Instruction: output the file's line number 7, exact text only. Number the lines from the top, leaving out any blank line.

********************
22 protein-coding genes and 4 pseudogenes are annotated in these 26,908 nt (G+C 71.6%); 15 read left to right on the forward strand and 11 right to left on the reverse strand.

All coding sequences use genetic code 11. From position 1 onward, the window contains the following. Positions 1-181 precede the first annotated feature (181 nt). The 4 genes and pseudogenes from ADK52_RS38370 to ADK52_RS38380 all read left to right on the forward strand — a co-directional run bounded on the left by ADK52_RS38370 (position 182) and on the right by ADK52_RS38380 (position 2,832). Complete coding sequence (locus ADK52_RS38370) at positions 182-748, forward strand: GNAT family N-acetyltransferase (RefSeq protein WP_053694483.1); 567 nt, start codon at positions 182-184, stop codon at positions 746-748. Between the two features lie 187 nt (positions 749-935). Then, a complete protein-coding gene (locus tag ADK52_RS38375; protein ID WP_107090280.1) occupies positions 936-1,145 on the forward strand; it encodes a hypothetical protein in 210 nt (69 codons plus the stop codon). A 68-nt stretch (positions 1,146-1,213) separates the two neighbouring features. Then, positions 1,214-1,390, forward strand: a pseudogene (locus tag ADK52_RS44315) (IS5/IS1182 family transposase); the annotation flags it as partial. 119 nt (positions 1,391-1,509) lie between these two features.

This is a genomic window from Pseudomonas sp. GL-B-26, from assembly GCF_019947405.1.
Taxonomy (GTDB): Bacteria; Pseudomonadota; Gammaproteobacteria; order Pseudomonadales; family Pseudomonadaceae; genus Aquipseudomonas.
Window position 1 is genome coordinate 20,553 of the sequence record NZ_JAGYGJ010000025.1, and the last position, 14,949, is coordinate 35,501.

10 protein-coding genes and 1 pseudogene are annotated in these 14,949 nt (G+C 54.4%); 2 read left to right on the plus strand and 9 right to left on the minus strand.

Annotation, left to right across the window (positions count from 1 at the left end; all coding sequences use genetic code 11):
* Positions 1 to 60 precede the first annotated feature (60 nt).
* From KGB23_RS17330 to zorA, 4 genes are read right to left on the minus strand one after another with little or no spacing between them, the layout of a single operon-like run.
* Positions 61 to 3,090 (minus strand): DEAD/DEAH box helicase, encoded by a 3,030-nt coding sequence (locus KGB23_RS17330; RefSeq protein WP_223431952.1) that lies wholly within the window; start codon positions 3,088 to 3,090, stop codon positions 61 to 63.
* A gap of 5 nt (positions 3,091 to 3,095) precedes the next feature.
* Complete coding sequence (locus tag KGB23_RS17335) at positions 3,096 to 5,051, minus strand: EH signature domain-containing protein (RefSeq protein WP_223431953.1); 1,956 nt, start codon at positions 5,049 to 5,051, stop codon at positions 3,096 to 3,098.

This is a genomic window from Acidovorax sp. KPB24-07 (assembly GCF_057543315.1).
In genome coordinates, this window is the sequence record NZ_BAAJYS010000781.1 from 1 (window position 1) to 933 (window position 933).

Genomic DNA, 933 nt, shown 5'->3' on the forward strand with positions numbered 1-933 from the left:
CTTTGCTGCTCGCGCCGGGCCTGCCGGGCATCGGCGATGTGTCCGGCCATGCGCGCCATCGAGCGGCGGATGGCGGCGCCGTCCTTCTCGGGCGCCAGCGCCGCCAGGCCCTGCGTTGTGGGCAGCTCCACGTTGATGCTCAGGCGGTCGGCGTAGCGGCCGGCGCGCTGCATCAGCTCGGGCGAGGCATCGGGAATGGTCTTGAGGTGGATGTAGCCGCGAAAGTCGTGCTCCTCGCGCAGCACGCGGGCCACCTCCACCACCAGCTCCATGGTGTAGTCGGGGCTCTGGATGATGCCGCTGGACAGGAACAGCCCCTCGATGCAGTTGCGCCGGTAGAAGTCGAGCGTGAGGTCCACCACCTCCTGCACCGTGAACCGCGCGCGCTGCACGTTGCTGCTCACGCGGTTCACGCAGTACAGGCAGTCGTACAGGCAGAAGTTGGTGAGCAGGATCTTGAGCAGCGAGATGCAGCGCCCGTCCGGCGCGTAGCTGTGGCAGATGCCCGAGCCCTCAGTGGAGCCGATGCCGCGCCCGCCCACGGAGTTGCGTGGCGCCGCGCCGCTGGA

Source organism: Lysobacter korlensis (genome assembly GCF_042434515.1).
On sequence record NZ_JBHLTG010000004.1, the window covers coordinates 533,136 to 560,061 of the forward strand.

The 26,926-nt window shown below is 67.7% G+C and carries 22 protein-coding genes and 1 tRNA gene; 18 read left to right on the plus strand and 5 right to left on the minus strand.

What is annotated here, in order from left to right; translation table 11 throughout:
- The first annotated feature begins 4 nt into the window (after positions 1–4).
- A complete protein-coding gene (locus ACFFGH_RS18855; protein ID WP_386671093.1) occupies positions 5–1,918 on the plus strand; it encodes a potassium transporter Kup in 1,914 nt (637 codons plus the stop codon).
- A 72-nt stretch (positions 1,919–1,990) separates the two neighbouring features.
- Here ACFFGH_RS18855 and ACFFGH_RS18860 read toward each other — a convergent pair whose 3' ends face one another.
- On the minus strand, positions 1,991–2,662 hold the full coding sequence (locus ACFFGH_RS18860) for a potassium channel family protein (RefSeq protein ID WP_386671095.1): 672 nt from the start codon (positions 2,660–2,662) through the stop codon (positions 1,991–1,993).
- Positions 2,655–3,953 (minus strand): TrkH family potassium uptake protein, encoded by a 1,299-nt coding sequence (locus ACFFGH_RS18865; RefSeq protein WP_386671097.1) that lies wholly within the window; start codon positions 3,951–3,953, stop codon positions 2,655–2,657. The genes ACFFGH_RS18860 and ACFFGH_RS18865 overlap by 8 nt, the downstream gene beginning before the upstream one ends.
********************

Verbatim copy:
Annotation, left to right across the window (positions count from 1 at the left end; all coding sequences use genetic code 11):